Before I return to commenting on books written about Jackie Wilson, I want to say something more about the way America consumes information from and about entertainers.
The more I look at material on the Fifties and Sixties, the more I cringe. On the one hand, we have rich harvest of memoirs, biographies, appreciations, and criticism on, by, or about the recording artists of that period. However, the unspoken-but-guiding principle in composing these books seems to be “it’s only info-tainment,” that ugly term coined a decade or so ago to cover the “information + entertainment” fluff pieces about anything from the revelation of a talent show contestant’s arrest record to printing Mel Gibson’s mug shot to analyzing Kanye West’s drunken behavior at an awards banquet.
The Info-tainment Principle goes something like this: “Truth is of no consequence because entertainers are not really important people; in fact, even if they were, so what? Even the President of the United States can be misrepresented and ridiculed unfairly, as long as it’s about his private life—and particularly if it’s about his sex life.”
Curiously, in the Fifties and Sixties, movie stars and other celebrities engaged in what were called “publicity stunts,” which were activities meant to help shape their images for the public, and their press agents concocted stories for gossip columnists as a way to further influence public opinion about their clients. Sometimes the objective was merely keeping the clients’ names in the public’s working memory. (Check this link for a sample of a press agent’s work, a story planted about Sam Cooke and Harlean Harris, the woman who would later become Jackie Wilson’s second wife.)
Yet, while all this fakery went on, “hard news” reporters worked to keep the facts straight, and biographers and critics went out of their way to prove or disprove certain events and widely-held beliefs about the big names of the entertainment industry.
Today we have a curious partnership of falsehoods vying for our attention: The Info-tainment Principle entwines itself around old lies, the ones composed and distributed by press agents and the stars who recited lines written by press agents, creating even more complex works of fiction.
For example, both Doug Saint Carter in The Black Elvis: Jackie Wilson and Tony Douglas in Lonely Teardrops: The Jackie Wilson Story make use of an article printed in Musician magazine decades ago, an article that included extensive quotations from the late Dick Jacobs about his first interactions with Jackie Wilson. Both Carter and Douglas recycle the story as though it is an accurate account by Jacobs, although Jacobs is clearly offering a mere story, the work of press agents.
In the Musician article, Jacobs relates meeting with Jackie in order to determine how to write the arrangements for their first recording session together, which will include “Reet Petite” and “By the Light of the Silvery Moon.” He spills forth an elaborate yarn based on Jackie not being able to sing that day due to a severe cold and sore throat. Supposedly, each time Jacobs strikes some chords on the piano, Jackie signals that he wants the arrangement in a higher key. After Jacobs goes through what he describes as all the usual “male” keys and a number of the usual “female” keys, he excuses himself to go to another room to confer with the boss, Bob Thiele, about whether or not they’ve signed a “real singer.” The boss says it will probably be the only recording session they do with the kid, so let him have his way.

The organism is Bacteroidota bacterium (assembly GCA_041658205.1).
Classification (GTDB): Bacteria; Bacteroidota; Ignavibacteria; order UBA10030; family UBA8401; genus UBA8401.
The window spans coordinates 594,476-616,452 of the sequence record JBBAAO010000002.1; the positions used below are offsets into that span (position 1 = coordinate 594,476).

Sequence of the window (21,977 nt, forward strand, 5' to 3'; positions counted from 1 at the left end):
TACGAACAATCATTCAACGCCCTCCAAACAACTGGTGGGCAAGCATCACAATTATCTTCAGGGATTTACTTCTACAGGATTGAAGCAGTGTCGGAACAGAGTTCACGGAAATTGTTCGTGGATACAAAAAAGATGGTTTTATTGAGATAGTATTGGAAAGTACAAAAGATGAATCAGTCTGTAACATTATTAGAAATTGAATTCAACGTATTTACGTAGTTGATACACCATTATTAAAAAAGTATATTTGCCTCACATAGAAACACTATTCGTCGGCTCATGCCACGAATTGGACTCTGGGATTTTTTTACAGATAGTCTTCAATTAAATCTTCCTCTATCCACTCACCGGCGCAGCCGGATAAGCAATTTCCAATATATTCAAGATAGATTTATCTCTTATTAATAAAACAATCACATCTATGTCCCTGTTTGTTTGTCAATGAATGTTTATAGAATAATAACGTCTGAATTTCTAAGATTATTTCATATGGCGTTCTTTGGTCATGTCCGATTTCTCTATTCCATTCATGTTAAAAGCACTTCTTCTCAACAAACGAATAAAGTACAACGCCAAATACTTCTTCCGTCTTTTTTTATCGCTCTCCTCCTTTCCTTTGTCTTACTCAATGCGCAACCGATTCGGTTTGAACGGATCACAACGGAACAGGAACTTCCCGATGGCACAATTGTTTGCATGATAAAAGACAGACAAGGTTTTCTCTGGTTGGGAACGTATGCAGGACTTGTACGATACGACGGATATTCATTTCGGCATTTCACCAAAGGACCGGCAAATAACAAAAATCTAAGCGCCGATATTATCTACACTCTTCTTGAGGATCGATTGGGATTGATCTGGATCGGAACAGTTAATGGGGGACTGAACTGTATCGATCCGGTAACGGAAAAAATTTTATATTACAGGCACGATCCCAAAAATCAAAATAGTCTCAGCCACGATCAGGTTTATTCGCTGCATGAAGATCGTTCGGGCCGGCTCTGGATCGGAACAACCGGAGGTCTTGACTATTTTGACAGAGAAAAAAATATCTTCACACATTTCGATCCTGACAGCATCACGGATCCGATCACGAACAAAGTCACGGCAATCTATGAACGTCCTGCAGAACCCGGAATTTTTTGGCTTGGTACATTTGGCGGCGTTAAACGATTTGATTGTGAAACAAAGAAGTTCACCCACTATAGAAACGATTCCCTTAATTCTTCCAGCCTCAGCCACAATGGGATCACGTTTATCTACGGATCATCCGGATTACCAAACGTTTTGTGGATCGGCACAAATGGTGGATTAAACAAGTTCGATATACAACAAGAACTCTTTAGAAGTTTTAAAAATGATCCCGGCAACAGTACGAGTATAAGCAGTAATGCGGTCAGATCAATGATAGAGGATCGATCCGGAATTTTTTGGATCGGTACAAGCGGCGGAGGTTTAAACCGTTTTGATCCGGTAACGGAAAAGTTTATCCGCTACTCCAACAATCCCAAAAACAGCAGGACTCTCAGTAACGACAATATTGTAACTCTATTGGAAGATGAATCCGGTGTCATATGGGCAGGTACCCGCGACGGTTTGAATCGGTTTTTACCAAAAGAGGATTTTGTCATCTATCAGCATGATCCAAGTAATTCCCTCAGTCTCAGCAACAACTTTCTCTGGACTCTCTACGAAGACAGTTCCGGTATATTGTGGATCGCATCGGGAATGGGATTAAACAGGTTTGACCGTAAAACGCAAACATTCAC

Excuse me for groaning here, but these guys worked for Decca.
At the moment these two were supposedly having their despairing conversation over Jackie Wilson, Decca artists included Billy Ward and His Dominoes. Only the year before, just after coming to Decca from King/Federal, Billy Ward and His Dominoes scored a Top Twenty hit with “St. Therese of the Roses.” The lead singer on the recording was Jackie Wilson.
But this gets worse. Jacobs then describes how he hires the top session men in New York City to play on “Reet Petite.” (Sure, you pay for the best when you think you are going to scrap what you record.) And then Jacobs tells us that when they first heard Jackie sing, all the session men went slack-jawed in awe.
Oh, sure, they did. None of New York’s top session men had ever heard of Billy Ward and His Dominoes, a group that had become popular with its first lead tenor, Clyde McPhatter, and maintained its success when McPhatter gave way to Jackie Wilson, who sang the tenor leads for almost four years. It is simply amazing how ignorant of popular music those who manufacture it can be, isn’t it?
Like compound interest reported on your bank statement, the balance in a “falsehoods account” increases when someone recycles a piece of fiction as though it were fact. Yet this process works comfortably alongside The Info-tainment Principle.
At least both Carter and Douglas realized that the famous Norm N Nite interview with Jackie Wilson was full of fiction. Jackie was never a Golden Gloves contestant, much less a champion, and of course the story of Jackie being shot while intervening in a fan’s attempted suicide was also a flawlessly recited fib. The lie, of course, had been devised to make a hero of Jackie in the midst of whatever the specific embarrassing reality was—probably that Jackie, a married man, was trying to keep one of his girlfriends, Juanita Jones, from shooting another of his girlfriends, Harlean Harris. (See Jackie Wilson Biography.)
The value of the Norm N Nite interview rests in hearing Jackie’s speaking voice and detecting his genuine enthusiasm for Elvis Presley and his late friend Sam Cooke. There is precious little truth in the whole audiotape. Maybe that’s why there were so few interviews with Jackie Wilson. The man obviously loved to laugh and smile. He probably couldn’t keep a straight face for interviewers.